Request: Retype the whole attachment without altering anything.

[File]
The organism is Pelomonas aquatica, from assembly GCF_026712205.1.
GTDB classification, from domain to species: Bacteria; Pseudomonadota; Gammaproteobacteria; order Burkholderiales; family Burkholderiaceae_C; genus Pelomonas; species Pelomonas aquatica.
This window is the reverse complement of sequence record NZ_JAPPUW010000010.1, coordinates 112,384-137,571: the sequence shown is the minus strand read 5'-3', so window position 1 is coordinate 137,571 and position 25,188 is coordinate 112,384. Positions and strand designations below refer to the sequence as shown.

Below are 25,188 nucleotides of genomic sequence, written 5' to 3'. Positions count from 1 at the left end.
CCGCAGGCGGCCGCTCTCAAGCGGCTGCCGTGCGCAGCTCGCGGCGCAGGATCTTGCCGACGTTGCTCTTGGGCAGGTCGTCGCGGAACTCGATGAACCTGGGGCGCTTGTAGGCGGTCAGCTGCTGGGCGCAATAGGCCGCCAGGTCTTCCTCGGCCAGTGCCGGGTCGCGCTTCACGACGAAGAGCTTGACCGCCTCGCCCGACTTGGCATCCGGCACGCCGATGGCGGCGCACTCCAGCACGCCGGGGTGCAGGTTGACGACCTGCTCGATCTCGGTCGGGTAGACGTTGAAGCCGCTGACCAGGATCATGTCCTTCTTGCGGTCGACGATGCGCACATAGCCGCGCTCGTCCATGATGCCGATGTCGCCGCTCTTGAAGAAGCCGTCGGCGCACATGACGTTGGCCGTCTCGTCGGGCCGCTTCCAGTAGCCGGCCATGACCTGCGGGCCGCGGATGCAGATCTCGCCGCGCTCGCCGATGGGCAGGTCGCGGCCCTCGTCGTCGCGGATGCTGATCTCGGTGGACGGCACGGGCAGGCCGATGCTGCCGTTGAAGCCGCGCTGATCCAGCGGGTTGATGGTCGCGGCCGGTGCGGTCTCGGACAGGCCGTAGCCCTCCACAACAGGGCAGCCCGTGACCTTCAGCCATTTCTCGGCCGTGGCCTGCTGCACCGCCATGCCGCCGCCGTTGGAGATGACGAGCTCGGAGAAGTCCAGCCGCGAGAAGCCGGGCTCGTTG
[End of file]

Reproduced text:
The organism is Pelomonas aquatica, from assembly GCF_026712205.1.
GTDB classification, from domain to species: Bacteria; Pseudomonadota; Gammaproteobacteria; order Burkholderiales; family Burkholderiaceae_C; genus Pelomonas; species Pelomonas aquatica.
This window is the reverse complement of sequence record NZ_JAPPUW010000010.1, coordinates 112,384-137,571: the sequence shown is the minus strand read 5'-3', so window position 1 is coordinate 137,571 and position 25,188 is coordinate 112,384. Positions and strand designations below refer to the sequence as shown.

Below are 25,188 nucleotides of genomic sequence, written 5' to 3'. Positions count from 1 at the left end.
CCGCAGGCGGCCGCTCTCAAGCGGCTGCCGTGCGCAGCTCGCGGCGCAGGATCTTGCCGACGTTGCTCTTGGGCAGGTCGTCGCGGAACTCGATGAACCTGGGGCGCTTGTAGGCGGTCAGCTGCTGGGCGCAATAGGCCGCCAGGTCTTCCTCGGCCAGTGCCGGGTCGCGCTTCACGACGAAGAGCTTGACCGCCTCGCCCGACTTGGCATCCGGCACGCCGATGGCGGCGCACTCCAGCACGCCGGGGTGCAGGTTGACGACCTGCTCGATCTCGGTCGGGTAGACGTTGAAGCCGCTGACCAGGATCATGTCCTTCTTGCGGTCGACGATGCGCACATAGCCGCGCTCGTCCATGATGCCGATGTCGCCGCTCTTGAAGAAGCCGTCGGCGCACATGACGTTGGCCGTCTCGTCGGGCCGCTTCCAGTAGCCGGCCATGACCTGCGGGCCGCGGATGCAGATCTCGCCGCGCTCGCCGATGGGCAGGTCGCGGCCCTCGTCGTCGCGGATGCTGATCTCGGTGGACGGCACGGGCAGGCCGATGCTGCCGTTGAAGCCGCGCTGATCCAGCGGGTTGATGGTCGCGGCCGGTGCGGTCTCGGACAGGCCGTAGCCCTCCACAACAGGGCAGCCCGTGACCTTCAGCCATTTCTCGGCCGTGGCCTGCTGCACCGCCATGCCGCCGCCGTTGGAGATGACGAGCTCGGAGAAGTCCAGCCGCGAGAAGCCGGGCTCGTTG